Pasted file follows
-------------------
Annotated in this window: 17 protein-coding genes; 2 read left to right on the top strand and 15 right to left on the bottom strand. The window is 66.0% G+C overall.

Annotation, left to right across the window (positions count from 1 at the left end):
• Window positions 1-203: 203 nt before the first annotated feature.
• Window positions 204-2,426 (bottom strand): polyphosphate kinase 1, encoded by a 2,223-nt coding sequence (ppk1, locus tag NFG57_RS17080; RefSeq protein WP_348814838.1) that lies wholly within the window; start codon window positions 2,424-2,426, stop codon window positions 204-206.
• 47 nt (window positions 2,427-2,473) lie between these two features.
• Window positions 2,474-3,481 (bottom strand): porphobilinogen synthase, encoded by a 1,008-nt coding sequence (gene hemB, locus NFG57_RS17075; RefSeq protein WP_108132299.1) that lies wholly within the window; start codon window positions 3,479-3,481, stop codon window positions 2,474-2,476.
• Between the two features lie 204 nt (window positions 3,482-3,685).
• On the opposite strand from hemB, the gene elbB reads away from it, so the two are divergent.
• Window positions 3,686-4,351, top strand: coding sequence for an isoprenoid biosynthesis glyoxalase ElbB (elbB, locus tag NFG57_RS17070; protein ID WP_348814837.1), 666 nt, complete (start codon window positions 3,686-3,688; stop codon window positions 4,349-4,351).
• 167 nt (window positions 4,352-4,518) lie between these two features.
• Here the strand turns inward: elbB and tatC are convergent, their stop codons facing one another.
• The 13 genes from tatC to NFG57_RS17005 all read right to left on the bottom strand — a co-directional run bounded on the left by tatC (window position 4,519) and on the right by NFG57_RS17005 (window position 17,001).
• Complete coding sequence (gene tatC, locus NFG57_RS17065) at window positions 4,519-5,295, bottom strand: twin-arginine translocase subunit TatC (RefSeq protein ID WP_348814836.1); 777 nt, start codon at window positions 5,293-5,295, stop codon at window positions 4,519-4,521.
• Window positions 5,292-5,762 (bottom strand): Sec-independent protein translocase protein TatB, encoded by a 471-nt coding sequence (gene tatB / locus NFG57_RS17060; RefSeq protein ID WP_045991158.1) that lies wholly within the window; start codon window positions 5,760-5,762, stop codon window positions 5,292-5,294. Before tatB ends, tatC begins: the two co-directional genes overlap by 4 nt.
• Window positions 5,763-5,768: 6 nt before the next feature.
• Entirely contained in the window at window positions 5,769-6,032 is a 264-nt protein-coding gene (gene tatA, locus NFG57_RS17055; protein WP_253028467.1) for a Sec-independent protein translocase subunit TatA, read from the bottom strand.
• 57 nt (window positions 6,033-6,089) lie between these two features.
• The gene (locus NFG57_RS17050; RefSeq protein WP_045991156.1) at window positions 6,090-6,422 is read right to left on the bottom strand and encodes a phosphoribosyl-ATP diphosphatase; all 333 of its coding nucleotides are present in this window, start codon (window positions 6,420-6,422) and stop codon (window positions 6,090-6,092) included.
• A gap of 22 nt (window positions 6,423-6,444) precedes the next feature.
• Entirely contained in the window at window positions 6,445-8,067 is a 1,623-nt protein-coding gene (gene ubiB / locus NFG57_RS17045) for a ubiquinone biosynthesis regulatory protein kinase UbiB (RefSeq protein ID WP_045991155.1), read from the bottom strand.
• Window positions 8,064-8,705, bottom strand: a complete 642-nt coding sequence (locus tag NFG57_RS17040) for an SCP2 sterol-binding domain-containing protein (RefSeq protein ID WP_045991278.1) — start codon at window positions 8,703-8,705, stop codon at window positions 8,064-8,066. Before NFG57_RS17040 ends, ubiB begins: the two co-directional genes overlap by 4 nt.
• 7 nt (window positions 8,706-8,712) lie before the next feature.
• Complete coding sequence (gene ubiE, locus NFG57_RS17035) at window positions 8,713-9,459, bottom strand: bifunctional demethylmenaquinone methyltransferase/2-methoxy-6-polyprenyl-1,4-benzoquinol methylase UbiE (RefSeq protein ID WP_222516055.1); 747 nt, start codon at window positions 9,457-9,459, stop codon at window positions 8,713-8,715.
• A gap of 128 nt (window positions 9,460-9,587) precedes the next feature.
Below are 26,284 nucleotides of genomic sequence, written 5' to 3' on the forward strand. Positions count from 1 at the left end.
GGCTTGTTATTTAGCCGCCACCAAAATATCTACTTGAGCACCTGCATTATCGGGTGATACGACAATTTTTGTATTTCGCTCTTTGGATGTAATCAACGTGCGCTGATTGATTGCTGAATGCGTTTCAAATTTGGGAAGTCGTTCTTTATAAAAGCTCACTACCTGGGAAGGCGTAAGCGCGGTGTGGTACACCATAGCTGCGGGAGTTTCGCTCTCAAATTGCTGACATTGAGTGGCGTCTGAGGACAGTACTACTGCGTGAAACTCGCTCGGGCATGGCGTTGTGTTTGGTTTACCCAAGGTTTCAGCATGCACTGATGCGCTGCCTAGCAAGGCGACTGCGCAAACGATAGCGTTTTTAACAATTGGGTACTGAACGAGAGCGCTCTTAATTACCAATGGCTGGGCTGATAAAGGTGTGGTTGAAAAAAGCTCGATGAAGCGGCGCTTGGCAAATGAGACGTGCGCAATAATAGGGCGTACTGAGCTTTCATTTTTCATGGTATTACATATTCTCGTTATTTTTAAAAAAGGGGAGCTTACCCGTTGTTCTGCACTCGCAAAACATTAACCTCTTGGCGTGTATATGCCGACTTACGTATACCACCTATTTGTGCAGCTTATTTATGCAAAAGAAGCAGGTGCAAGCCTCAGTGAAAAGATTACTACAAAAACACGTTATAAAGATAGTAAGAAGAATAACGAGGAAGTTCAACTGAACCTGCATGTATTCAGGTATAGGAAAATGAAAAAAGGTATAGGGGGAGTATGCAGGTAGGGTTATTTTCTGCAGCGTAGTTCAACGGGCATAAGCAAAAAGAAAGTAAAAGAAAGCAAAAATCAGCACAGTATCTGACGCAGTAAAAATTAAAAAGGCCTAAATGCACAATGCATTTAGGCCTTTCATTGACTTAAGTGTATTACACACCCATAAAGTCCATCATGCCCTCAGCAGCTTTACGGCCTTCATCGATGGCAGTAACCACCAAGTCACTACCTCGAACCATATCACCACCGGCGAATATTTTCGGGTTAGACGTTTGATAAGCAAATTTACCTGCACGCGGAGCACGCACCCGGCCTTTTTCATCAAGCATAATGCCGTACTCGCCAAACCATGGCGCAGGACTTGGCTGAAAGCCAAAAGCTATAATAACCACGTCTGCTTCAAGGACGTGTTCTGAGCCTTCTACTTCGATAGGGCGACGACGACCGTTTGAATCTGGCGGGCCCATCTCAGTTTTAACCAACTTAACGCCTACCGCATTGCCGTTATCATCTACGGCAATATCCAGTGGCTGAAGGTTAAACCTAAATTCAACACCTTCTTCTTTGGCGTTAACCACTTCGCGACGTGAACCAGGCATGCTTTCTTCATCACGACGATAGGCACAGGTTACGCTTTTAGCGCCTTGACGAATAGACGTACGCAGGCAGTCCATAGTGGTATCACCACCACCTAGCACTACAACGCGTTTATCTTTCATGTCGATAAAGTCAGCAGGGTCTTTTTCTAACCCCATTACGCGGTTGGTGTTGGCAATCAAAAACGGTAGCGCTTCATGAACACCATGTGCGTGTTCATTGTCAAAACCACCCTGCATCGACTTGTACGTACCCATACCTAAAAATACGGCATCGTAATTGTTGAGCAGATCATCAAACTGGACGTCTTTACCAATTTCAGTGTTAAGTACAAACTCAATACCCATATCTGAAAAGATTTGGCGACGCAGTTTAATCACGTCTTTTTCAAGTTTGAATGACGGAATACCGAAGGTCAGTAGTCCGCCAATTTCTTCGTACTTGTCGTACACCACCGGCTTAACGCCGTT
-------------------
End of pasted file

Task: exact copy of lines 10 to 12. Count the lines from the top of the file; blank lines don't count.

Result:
• 167 nt (window positions 4,352-4,518) lie between these two features.
• Here the strand turns inward: elbB and tatC are convergent, their stop codons facing one another.
• The 13 genes from tatC to NFG57_RS17005 all read right to left on the bottom strand — a co-directional run bounded on the left by tatC (window position 4,519) and on the right by NFG57_RS17005 (window position 17,001).